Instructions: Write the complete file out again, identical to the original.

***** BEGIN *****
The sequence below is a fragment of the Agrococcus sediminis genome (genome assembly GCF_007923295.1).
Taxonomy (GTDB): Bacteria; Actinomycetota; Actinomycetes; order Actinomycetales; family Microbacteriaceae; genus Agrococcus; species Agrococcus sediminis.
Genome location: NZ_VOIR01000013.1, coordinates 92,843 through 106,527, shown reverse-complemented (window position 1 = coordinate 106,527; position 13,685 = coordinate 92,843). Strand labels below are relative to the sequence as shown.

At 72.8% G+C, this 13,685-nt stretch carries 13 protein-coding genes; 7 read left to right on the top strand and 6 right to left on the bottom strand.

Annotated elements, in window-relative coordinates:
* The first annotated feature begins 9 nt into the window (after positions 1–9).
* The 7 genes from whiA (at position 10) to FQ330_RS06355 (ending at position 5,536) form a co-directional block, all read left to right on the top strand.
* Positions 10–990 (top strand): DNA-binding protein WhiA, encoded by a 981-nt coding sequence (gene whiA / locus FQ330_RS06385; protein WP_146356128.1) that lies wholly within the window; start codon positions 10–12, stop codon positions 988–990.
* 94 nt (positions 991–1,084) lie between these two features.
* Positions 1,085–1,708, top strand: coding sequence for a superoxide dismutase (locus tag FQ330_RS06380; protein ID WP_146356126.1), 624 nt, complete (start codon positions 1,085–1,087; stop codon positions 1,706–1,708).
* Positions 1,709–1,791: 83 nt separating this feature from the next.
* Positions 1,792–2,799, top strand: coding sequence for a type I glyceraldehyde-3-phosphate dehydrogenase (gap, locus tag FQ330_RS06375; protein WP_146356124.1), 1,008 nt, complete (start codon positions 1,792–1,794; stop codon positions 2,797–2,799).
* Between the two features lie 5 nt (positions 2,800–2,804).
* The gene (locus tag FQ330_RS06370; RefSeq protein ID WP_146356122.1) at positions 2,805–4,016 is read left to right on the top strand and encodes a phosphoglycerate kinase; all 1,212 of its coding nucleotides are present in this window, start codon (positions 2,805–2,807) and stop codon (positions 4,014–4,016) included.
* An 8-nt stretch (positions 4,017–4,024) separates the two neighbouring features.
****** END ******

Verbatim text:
The sequence below is a fragment of the Agrococcus sediminis genome (genome assembly GCF_007923295.1).
Taxonomy (GTDB): Bacteria; Actinomycetota; Actinomycetes; order Actinomycetales; family Microbacteriaceae; genus Agrococcus; species Agrococcus sediminis.
Genome location: NZ_VOIR01000013.1, coordinates 92,843 through 106,527, shown reverse-complemented (window position 1 = coordinate 106,527; position 13,685 = coordinate 92,843). Strand labels below are relative to the sequence as shown.

At 72.8% G+C, this 13,685-nt stretch carries 13 protein-coding genes; 7 read left to right on the top strand and 6 right to left on the bottom strand.

Annotated elements, in window-relative coordinates:
* The first annotated feature begins 9 nt into the window (after positions 1–9).
* The 7 genes from whiA (at position 10) to FQ330_RS06355 (ending at position 5,536) form a co-directional block, all read left to right on the top strand.
* Positions 10–990 (top strand): DNA-binding protein WhiA, encoded by a 981-nt coding sequence (gene whiA / locus FQ330_RS06385; protein WP_146356128.1) that lies wholly within the window; start codon positions 10–12, stop codon positions 988–990.
* 94 nt (positions 991–1,084) lie between these two features.
* Positions 1,085–1,708, top strand: coding sequence for a superoxide dismutase (locus tag FQ330_RS06380; protein ID WP_146356126.1), 624 nt, complete (start codon positions 1,085–1,087; stop codon positions 1,706–1,708).
* Positions 1,709–1,791: 83 nt separating this feature from the next.
* Positions 1,792–2,799, top strand: coding sequence for a type I glyceraldehyde-3-phosphate dehydrogenase (gap, locus tag FQ330_RS06375; protein WP_146356124.1), 1,008 nt, complete (start codon positions 1,792–1,794; stop codon positions 2,797–2,799).
* Between the two features lie 5 nt (positions 2,800–2,804).
* The gene (locus tag FQ330_RS06370; RefSeq protein ID WP_146356122.1) at positions 2,805–4,016 is read left to right on the top strand and encodes a phosphoglycerate kinase; all 1,212 of its coding nucleotides are present in this window, start codon (positions 2,805–2,807) and stop codon (positions 4,014–4,016) included.
* An 8-nt stretch (positions 4,017–4,024) separates the two neighbouring features.